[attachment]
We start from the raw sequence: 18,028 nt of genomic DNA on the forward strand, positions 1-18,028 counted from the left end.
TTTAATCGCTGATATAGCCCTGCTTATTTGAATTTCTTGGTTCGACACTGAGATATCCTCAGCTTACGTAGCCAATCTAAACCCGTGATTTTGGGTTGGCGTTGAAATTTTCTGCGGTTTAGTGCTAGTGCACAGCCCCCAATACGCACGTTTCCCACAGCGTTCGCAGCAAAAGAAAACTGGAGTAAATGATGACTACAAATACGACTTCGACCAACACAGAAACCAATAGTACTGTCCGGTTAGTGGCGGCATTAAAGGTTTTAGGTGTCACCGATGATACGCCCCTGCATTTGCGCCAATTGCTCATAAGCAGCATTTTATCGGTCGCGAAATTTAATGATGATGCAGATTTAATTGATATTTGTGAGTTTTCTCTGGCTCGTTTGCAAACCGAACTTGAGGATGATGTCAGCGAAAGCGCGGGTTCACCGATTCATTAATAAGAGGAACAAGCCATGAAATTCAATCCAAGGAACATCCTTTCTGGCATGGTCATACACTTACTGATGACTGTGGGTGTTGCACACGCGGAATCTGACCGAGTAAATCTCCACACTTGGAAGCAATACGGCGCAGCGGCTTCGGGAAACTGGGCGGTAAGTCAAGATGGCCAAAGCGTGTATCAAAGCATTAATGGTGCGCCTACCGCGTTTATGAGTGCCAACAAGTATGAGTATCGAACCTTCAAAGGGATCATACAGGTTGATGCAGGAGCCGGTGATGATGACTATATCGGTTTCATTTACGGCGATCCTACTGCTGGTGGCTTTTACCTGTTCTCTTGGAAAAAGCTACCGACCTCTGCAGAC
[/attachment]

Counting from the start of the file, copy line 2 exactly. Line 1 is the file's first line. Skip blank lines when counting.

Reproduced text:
TTTAATCGCTGATATAGCCCTGCTTATTTGAATTTCTTGGTTCGACACTGAGATATCCTCAGCTTACGTAGCCAATCTAAACCCGTGATTTTGGGTTGGCGTTGAAATTTTCTGCGGTTTAGTGCTAGTGCACAGCCCCCAATACGCACGTTTCCCACAGCGTTCGCAGCAAAAGAAAACTGGAGTAAATGATGACTACAAATACGACTTCGACCAACACAGAAACCAATAGTACTGTCCGGTTAGTGGCGGCATTAAAGGTTTTAGGTGTCACCGATGATACGCCCCTGCATTTGCGCCAATTGCTCATAAGCAGCATTTTATCGGTCGCGAAATTTAATGATGATGCAGATTTAATTGATATTTGTGAGTTTTCTCTGGCTCGTTTGCAAACCGAACTTGAGGATGATGTCAGCGAAAGCGCGGGTTCACCGATTCATTAATAAGAGGAACAAGCCATGAAATTCAATCCAAGGAACATCCTTTCTGGCATGGTCATACACTTACTGATGACTGTGGGTGTTGCACACGCGGAATCTGACCGAGTAAATCTCCACACTTGGAAGCAATACGGCGCAGCGGCTTCGGGAAACTGGGCGGTAAGTCAAGATGGCCAAAGCGTGTATCAAAGCATTAATGGTGCGCCTACCGCGTTTATGAGTGCCAACAAGTATGAGTATCGAACCTTCAAAGGGATCATACAGGTTGATGCAGGAGCCGGTGATGATGACTATATCGGTTTCATTTACGGCGATCCTACTGCTGGTGGCTTTTACCTGTTCTCTTGGAAAAAGCTACCGACCTCTGCAGAC